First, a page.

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Unpopularity of Karzai government threatens Afghanistan war effort

NATO has a good chance to loose the Afghan war because of the worsening of the government of U.S.-backed President Hamid Karzai, the former U.S. ambassador to the United Nations Richard Holbrooke said Saturday.

"Afghanistan represents the ultimate test for NATO," Holbrooke - who recently toured the war-torn country - told the Brussels Forum, an annual trans-Atlantic security conference.

The North Atlantic Treaty Alliance has 36,000 troops under its command in Afghanistan and the United States has deployed an additional 11,000 troops in the eastern border region with Pakistan.

Still, Taliban guerrillas have vastly expanded their activities during the past year. Insurgents have now returned to many regions outside their traditional strongholds in the east that were rebel-free since the 2001 U.S.-led invasion of Afghanistan.

Holbrooke said he was struck during his visit by how unpopular Karzai's government had become because of corruption caused by the country's burgeoning drug problem.

"I have heard increasingly that the government has lost its momentum," he said.

"I can sense a tremendous deterioration in the standing of the government. Afghans are now universally talking about their disappointment with Karzai. Let's be honest with ourselves ... the government must succeed or else the Taliban will gain from it."

At a news conference later, Canadian Foreign Minister Peter Mackay said the fate of the allied operation in Afghanistan - in which 54 Canadian soldiers have died so far - hangs by a thread.

"While I don't want to sound alarmist, I think there is going to be a tipping point unless we are able to stabilize (southern Afghanistan, especially), unless we are able to get on with" building the economy, rule of law and government institutions.

He said Canada has been disappointed by a lack of solidarity within NATO to share the burden of the Afghan operation.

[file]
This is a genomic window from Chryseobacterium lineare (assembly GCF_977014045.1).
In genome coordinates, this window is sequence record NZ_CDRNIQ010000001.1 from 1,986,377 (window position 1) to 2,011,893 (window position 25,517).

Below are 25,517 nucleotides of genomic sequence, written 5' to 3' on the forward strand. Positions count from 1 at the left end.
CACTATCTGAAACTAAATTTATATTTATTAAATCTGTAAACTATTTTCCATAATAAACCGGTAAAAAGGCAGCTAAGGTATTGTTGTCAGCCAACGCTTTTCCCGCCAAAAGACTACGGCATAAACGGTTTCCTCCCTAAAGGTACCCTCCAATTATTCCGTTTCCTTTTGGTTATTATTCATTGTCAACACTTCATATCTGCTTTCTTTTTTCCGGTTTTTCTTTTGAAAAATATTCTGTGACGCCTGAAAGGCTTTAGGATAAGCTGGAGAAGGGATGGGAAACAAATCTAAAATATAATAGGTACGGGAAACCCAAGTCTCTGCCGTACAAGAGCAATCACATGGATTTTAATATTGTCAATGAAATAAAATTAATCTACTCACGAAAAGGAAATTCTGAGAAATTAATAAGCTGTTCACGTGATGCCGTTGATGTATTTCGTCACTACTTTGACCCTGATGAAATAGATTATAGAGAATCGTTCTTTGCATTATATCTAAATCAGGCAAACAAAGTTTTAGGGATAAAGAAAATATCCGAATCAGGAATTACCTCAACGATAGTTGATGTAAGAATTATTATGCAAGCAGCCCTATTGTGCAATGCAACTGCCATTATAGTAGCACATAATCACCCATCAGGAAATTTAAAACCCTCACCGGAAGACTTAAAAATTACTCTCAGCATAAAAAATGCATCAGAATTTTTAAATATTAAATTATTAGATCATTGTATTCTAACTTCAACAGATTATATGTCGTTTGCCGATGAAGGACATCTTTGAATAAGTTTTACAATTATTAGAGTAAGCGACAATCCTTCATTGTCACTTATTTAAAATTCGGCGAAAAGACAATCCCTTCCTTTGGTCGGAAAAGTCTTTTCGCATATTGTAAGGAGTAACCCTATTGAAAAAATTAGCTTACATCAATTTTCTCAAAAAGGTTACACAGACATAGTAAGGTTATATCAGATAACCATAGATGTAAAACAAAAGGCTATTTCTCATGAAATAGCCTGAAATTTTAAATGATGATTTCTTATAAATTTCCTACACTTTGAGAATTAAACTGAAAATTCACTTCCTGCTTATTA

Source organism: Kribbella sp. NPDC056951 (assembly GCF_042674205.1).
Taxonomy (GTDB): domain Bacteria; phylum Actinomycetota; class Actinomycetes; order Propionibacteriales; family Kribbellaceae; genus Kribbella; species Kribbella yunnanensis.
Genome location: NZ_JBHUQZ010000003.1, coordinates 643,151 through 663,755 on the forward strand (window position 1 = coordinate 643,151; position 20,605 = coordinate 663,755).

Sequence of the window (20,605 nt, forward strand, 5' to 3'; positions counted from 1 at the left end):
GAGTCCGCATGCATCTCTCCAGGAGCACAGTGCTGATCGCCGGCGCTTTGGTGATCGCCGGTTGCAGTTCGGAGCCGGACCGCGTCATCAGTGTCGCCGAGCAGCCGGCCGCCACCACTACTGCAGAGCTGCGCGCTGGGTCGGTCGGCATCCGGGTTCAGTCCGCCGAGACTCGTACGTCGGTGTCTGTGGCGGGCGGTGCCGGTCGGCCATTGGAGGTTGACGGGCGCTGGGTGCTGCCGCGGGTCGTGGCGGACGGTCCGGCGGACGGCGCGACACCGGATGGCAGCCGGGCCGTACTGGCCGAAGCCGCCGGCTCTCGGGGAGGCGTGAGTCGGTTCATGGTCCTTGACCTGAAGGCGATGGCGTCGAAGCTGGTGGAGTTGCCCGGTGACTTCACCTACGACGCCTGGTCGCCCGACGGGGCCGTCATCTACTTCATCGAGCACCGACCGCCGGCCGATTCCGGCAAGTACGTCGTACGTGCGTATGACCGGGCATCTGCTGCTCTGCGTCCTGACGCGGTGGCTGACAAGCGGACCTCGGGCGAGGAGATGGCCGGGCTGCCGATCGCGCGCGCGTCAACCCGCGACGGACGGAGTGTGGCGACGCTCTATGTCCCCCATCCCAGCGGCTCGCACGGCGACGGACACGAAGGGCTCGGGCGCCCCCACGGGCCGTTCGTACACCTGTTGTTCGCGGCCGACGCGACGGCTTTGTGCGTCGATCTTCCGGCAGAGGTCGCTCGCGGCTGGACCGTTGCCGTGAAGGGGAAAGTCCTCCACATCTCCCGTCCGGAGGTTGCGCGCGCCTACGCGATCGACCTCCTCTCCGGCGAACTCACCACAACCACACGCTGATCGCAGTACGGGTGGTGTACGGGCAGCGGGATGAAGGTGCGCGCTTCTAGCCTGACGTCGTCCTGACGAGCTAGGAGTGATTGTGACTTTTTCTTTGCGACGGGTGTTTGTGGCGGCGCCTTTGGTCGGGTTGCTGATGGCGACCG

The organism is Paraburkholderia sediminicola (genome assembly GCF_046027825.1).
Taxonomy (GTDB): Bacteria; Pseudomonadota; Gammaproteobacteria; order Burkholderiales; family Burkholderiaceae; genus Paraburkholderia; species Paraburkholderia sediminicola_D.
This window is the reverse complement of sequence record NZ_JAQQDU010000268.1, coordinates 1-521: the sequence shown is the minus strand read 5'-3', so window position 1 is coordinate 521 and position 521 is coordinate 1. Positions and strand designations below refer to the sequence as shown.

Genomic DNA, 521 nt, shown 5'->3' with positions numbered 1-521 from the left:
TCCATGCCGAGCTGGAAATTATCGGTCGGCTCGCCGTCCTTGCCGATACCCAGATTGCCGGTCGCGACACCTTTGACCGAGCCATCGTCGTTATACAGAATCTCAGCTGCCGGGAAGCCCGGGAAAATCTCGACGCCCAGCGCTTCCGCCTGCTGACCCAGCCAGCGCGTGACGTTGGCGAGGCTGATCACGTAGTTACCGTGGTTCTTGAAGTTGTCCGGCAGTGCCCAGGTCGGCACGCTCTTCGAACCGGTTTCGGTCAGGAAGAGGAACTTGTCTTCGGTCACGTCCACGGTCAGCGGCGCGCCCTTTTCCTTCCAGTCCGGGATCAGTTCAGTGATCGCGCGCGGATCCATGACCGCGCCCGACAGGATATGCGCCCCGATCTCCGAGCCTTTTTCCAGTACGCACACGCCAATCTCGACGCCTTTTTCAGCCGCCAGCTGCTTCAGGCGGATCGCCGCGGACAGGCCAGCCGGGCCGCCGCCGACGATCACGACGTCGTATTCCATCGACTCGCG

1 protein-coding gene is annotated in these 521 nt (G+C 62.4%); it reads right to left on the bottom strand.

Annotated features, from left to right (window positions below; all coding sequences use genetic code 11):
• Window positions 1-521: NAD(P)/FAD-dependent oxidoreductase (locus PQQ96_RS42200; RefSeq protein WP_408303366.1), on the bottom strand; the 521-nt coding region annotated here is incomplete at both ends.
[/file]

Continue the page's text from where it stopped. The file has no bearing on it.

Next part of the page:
He also called on Pakistan to do more to secure its border with Afghanistan saying there are as many as 4 million refugees "just inside the Pakistani border and they are a source for recruitment" for Taliban guerrillas.

NATO Secretary-General, Jaap de Hoop Scheffer added that: "If we lose ... the consequences will be felt not only in Afghanistan but in all nations."

Holbrooke, who was instrumental in formulating U.S. policy toward the United Nations, Africa, Asia and the Middle East, remains best-known for his role as the architect of the 1995 Dayton Peace Agreement which ended the war in Bosnia.

Some have mentioned him as the next U.S. secretary of state if a Democratic candidate wins the next presidential election.

"We don't want to see the kind of political chaos (in Kabul) that in Baghdad is destroying the coalition effort," he said.

He lambasted the U.S.-financed effort to train the Afghan police, saying it had produced a force that was corrupt and incompetent.

"The U.S. training program (for the police) under DynCorp is an appalling joke ... a complete shambles," he said. He referred to Falls Church, Virginia-based DynCorp International Inc. a major provider of security and defense services in Afghanistan, Iraq and other troublespots.

"I don't want to appear negative, but unless we are honest about the problem we will continue saying year after year that we are making progress, but have lost ground. We all know where that leads."

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